It's All a Matter of Perspective
As a turkey hunter, is your glass half full or half empty?
In Florida this season, right after fly-down, a boss hen clucked, yelped and laid on some forceful cutting back at our every call. More birds flew down and gathered around this loud-mouthed hen turkey — more hens and hammering gobblers. I was sure the old trick of getting the boss hen worked up might bring the whole group toward us. A stalemate ensued, and eventually the turkeys drifted off.
In Kentucky, hunting with Realtree.com's Josh Honeycutt back in April, we called in two hens that led a full-fan longbeard and subordinate adult tom along into range. Dodd Clifton made the shot on the strutter.
Two scenarios, same calling tactic, different results. Both are woven into my memory bank. I vote for "half full" on those hunts.
On the Maine opener, I struck three timber longbeards traveling alone and gobbling hard.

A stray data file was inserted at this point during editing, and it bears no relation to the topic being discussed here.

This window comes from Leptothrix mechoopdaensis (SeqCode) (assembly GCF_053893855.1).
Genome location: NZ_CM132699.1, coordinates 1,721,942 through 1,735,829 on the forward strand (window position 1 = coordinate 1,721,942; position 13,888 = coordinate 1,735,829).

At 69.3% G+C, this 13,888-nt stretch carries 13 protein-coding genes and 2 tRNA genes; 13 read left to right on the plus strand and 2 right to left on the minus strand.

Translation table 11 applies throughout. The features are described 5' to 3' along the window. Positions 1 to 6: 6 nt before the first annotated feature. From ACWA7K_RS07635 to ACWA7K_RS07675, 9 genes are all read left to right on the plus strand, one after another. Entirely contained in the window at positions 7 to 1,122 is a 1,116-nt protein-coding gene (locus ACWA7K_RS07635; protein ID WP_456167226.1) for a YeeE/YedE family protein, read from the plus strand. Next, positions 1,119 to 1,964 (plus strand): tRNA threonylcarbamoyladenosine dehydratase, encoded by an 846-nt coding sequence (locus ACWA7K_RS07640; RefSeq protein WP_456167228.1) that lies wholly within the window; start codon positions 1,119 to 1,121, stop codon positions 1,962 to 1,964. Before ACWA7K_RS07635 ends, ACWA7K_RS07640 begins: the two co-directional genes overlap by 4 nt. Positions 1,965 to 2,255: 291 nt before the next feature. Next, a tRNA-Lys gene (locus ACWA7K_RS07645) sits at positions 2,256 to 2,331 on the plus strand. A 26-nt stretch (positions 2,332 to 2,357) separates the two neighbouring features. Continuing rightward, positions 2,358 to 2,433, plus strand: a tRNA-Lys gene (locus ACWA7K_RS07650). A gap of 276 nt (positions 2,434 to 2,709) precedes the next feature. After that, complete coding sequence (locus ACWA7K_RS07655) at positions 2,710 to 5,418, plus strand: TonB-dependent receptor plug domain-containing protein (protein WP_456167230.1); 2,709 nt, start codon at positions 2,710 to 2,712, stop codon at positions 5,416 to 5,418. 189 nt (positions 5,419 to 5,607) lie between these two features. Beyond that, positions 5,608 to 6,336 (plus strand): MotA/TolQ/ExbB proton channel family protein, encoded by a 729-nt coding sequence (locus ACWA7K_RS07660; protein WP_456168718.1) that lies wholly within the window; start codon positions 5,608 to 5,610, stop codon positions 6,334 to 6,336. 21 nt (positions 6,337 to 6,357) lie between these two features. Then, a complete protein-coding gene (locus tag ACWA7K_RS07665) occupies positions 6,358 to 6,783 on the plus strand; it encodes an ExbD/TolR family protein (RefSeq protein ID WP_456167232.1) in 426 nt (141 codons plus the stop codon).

All three hammered back at my calls, came in and by the end of it, I had two longbeards by the feet (legal in the WMD I was hunting).
No hens. No problem.
In New Hampshire this May, I haven't been challenged by hens either. Wary, pressured gobblers have provided challenging hunts. Sometimes silence. Sometimes loud gobbling.
Last Saturday, one gobbler flew the river to my calling, but only after I'd crossed the water to where it was gobbling.
NEW: Banded Turkey Vest
And, friends, well that's just turkey hunting. If anything, nesting hens might have indirectly helped there.
Let's get some perspective. Lots of hens with spring gobblers can mean more turkeys in future seasons.
You may not have filled your tag this season on a bearded bird running in a henned-up flock, but we turkey hunters are in it for the long haul.
Did henned-up flocks give you trouble this season? Keep you from filling your tag?
Please comment below.
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